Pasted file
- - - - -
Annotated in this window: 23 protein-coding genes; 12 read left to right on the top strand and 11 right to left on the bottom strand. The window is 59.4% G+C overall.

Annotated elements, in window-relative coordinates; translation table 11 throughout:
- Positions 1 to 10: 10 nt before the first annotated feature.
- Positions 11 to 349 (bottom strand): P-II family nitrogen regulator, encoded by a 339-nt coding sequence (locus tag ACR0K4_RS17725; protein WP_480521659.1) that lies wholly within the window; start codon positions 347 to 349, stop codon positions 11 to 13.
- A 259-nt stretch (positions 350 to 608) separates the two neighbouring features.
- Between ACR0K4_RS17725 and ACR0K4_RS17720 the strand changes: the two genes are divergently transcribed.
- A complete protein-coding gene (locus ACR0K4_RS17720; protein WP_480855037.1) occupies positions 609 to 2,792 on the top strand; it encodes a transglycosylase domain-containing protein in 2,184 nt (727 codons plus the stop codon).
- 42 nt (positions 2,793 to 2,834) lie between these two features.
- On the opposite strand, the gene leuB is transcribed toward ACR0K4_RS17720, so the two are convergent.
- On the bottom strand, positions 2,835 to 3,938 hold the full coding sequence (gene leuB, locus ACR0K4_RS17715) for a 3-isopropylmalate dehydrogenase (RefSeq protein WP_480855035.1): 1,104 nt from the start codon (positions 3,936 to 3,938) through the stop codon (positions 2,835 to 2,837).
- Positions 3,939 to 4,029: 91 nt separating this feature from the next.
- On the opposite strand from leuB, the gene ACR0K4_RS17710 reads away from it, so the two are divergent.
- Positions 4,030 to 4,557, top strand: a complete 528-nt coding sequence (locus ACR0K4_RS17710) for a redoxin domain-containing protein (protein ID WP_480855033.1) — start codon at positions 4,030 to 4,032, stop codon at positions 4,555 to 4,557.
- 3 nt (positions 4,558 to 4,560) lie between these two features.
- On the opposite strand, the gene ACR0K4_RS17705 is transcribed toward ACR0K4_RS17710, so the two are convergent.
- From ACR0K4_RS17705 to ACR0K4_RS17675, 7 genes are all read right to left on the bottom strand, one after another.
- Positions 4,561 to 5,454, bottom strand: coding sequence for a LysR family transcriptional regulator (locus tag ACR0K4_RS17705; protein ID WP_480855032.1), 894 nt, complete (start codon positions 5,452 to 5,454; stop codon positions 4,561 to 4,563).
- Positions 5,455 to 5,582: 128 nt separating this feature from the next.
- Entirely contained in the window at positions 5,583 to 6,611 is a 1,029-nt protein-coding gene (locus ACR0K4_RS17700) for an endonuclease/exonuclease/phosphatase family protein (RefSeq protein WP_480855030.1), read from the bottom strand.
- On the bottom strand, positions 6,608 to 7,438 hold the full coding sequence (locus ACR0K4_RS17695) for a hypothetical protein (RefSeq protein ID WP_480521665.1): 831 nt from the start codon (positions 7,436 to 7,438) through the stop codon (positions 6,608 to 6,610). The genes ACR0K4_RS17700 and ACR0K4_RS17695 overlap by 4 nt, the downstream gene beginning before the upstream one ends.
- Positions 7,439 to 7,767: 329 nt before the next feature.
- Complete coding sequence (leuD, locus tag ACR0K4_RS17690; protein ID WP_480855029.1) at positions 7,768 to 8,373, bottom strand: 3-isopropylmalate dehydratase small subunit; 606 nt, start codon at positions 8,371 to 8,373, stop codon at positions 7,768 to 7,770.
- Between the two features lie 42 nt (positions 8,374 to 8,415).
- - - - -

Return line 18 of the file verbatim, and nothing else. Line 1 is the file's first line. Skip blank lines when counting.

- Positions 5,455 to 5,582: 128 nt separating this feature from the next.